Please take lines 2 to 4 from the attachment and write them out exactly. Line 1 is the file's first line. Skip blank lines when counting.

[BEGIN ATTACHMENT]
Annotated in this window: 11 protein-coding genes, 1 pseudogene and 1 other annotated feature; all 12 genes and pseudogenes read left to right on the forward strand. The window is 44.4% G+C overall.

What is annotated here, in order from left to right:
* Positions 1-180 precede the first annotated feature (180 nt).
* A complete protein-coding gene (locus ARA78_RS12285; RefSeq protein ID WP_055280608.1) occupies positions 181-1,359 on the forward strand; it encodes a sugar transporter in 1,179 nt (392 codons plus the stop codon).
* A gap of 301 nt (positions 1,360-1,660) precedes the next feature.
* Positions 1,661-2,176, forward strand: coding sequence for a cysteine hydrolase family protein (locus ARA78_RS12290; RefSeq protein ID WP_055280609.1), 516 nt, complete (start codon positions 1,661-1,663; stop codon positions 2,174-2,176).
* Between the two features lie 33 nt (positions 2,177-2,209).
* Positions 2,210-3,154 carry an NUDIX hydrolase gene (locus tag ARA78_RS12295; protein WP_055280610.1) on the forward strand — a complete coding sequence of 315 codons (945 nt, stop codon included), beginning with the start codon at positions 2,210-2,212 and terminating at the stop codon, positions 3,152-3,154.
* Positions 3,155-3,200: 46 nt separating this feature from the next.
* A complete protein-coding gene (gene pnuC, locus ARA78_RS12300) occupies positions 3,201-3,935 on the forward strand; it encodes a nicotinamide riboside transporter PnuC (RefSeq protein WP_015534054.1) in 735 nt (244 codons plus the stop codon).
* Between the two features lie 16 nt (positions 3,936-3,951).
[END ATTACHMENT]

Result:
What is annotated here, in order from left to right:
* Positions 1-180 precede the first annotated feature (180 nt).
* A complete protein-coding gene (locus ARA78_RS12285; RefSeq protein ID WP_055280608.1) occupies positions 181-1,359 on the forward strand; it encodes a sugar transporter in 1,179 nt (392 codons plus the stop codon).